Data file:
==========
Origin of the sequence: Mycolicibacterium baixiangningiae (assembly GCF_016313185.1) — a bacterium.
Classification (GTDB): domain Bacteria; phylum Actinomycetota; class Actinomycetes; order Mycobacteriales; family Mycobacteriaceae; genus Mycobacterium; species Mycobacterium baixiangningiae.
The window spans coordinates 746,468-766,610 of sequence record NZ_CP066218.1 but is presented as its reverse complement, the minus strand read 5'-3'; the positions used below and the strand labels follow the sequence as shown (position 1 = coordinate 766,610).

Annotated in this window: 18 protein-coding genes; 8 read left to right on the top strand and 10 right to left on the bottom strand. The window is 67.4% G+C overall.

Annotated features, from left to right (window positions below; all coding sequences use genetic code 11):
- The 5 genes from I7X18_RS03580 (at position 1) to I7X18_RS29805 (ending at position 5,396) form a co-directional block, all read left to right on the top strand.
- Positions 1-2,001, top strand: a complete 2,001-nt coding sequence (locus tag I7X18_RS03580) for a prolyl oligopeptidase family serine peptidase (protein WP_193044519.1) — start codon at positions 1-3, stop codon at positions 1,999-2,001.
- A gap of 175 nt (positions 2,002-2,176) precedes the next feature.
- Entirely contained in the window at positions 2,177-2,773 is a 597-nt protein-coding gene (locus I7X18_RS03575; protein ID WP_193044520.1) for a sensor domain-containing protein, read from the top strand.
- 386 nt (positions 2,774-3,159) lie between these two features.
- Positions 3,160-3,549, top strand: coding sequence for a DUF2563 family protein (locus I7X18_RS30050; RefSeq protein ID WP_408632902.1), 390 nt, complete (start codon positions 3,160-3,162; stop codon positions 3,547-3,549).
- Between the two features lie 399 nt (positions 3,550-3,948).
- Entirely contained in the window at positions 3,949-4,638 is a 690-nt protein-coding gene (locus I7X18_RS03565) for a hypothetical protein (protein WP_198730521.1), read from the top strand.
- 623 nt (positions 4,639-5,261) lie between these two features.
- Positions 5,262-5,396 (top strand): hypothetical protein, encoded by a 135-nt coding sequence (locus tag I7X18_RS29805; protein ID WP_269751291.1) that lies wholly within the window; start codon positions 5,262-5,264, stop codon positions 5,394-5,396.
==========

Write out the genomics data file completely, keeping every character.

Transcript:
Origin of the sequence: Mycolicibacterium baixiangningiae (assembly GCF_016313185.1) — a bacterium.
Classification (GTDB): domain Bacteria; phylum Actinomycetota; class Actinomycetes; order Mycobacteriales; family Mycobacteriaceae; genus Mycobacterium; species Mycobacterium baixiangningiae.
The window spans coordinates 746,468-766,610 of sequence record NZ_CP066218.1 but is presented as its reverse complement, the minus strand read 5'-3'; the positions used below and the strand labels follow the sequence as shown (position 1 = coordinate 766,610).

Annotated in this window: 18 protein-coding genes; 8 read left to right on the top strand and 10 right to left on the bottom strand. The window is 67.4% G+C overall.

Annotated features, from left to right (window positions below; all coding sequences use genetic code 11):
- The 5 genes from I7X18_RS03580 (at position 1) to I7X18_RS29805 (ending at position 5,396) form a co-directional block, all read left to right on the top strand.
- Positions 1-2,001, top strand: a complete 2,001-nt coding sequence (locus tag I7X18_RS03580) for a prolyl oligopeptidase family serine peptidase (protein WP_193044519.1) — start codon at positions 1-3, stop codon at positions 1,999-2,001.
- A gap of 175 nt (positions 2,002-2,176) precedes the next feature.
- Entirely contained in the window at positions 2,177-2,773 is a 597-nt protein-coding gene (locus I7X18_RS03575; protein ID WP_193044520.1) for a sensor domain-containing protein, read from the top strand.
- 386 nt (positions 2,774-3,159) lie between these two features.
- Positions 3,160-3,549, top strand: coding sequence for a DUF2563 family protein (locus I7X18_RS30050; RefSeq protein ID WP_408632902.1), 390 nt, complete (start codon positions 3,160-3,162; stop codon positions 3,547-3,549).
- Between the two features lie 399 nt (positions 3,550-3,948).
- Entirely contained in the window at positions 3,949-4,638 is a 690-nt protein-coding gene (locus I7X18_RS03565) for a hypothetical protein (protein WP_198730521.1), read from the top strand.
- 623 nt (positions 4,639-5,261) lie between these two features.
- Positions 5,262-5,396 (top strand): hypothetical protein, encoded by a 135-nt coding sequence (locus tag I7X18_RS29805; protein ID WP_269751291.1) that lies wholly within the window; start codon positions 5,262-5,264, stop codon positions 5,394-5,396.